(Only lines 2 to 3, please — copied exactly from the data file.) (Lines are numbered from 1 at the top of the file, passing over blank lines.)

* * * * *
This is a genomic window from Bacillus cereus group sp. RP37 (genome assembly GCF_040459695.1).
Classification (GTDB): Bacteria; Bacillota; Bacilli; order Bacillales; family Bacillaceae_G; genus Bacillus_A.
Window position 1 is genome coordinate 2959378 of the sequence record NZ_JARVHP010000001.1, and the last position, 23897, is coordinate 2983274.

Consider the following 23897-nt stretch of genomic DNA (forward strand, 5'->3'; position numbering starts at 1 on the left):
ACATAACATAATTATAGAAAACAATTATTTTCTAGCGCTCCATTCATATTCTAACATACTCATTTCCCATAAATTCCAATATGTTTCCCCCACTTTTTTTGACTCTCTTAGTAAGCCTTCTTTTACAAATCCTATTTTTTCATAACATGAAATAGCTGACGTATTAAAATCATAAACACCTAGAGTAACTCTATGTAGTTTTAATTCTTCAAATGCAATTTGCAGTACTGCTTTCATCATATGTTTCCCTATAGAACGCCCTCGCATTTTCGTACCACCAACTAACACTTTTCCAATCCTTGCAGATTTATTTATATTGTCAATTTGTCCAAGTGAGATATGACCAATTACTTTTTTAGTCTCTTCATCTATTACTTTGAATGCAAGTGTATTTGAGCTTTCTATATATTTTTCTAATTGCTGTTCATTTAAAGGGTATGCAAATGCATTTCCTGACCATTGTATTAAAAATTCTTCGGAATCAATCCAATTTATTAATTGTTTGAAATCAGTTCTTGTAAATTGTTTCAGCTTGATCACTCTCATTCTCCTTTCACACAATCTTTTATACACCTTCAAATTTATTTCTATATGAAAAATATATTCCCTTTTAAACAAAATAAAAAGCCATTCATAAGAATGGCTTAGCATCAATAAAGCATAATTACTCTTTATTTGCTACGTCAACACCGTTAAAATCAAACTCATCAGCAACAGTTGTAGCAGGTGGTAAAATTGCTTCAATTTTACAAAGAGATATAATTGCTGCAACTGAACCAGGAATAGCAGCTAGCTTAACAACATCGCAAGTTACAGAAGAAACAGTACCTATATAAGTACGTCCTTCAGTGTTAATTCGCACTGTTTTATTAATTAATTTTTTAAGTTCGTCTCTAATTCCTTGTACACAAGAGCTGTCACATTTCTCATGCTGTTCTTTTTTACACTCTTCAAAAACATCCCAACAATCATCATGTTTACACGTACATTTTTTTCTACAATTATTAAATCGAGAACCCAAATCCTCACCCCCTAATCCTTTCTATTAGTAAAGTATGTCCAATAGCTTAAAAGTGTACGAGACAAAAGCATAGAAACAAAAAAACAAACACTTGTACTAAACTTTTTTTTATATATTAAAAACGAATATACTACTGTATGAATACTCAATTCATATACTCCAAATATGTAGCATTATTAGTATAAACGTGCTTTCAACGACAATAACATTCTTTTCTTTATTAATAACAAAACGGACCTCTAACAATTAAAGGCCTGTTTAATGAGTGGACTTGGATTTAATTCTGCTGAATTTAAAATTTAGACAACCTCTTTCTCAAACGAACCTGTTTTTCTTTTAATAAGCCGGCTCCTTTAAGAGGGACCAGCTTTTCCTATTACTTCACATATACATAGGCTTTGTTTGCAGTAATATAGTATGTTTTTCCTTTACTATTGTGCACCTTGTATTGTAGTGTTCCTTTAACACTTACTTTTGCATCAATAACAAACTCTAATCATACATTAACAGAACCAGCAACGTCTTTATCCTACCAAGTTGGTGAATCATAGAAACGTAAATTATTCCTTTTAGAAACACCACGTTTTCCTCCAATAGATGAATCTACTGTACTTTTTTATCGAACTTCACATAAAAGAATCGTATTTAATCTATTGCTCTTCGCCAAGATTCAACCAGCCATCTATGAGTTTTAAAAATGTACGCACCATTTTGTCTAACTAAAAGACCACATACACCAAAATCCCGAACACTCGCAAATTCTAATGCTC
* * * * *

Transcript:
Classification (GTDB): Bacteria; Bacillota; Bacilli; order Bacillales; family Bacillaceae_G; genus Bacillus_A.
Window position 1 is genome coordinate 2959378 of the sequence record NZ_JARVHP010000001.1, and the last position, 23897, is coordinate 2983274.